Child kidnapping in China: A case study

This post is by C. Custer, editor in chief of ChinaGeeks. For the past year, he has been researching and filming a documentary about kidnapped children in China. This is the story of one of the subjects of the film.

Mr. Liu and his wife were much like any of the other millions and millions of migrants who have moved to cities all across China. The couple met in the countryside in their home province of Shanxi but soon decided to move to Taiyuan, the provincial capital. There, they rented a tiny one room apartment in a building at the end of a long, narrow alley. Mr. Liu found full-time work as a laborer; his wife took a part time job and watched over the family’s two children, a daughter and their young son Liu Jingjun.

By the time Liu Jingjun was two, the parents had decided they didn’t want more children, and both had operations to ensure there would be no further pregnancies. Shortly after this, Liu Jingjun was kidnapped.

On April 11, 2010, Mr. Liu went to work and his wife stayed home to watch the children. Jingjun, who was not even two at the time, was outside in the alley playing with some older neighborhood children, and his mother was inside the apartment. Around 10:30 A.M., she went to look for Jingjun and discovered he was missing. She called Liu, who came home, and together they called the police.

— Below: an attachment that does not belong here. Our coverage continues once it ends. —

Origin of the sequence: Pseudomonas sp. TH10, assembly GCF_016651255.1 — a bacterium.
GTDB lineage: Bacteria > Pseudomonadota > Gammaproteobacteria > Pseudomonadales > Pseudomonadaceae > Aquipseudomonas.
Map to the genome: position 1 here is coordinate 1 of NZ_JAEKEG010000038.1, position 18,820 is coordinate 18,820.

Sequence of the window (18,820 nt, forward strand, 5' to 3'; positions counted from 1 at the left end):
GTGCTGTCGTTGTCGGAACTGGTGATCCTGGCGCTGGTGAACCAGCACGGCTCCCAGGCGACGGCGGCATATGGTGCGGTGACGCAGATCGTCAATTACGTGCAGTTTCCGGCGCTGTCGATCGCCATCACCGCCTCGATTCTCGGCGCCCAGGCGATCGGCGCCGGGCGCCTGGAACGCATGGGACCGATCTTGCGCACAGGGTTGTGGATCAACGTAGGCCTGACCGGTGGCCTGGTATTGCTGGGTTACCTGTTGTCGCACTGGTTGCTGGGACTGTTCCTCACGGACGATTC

The police did come, but told them to calm down and have a look around themselves, assuring them that the child had probably just wandered off or been taken into some neighbor’s house. So the couple searched on their own until the evening, when Mr. Liu discovered one of his neighbors had a surveillance camera with an unobstructed view of the alley. He got his neighbor to let him review the recordings and watched in horror as he saw a man walk onscreen, grab his son, and carry him into a van at the end of the alley.

It’s difficult to get around the fact that Liu’s wife left their two-year-old son alone outside, and indeed, following the kidnapping, many of Liu’s friends urged him to divorce her. In her defense, though, the apartment they live in is off a long and somewhat secluded alley. While it’s probably never a good idea to leave a two-year old in the “supervision” of other children (who had left by the time Jingjun was kidnapped), the tenants in that area do have a sense of community and it’s withdrawn enough from major roads that a parent might come to see it as a “safe” place that was sort of part of their own home, especially given that their actual apartment is extremely small and many tenants spend a good amount of time in outside areas.

In any event, Jingjun had clearly been kidnapped, and after reviewing the videotape, police promised to investigate. To date, however, they have had no major leads and there have been no changes in the status of Jingjun’s case.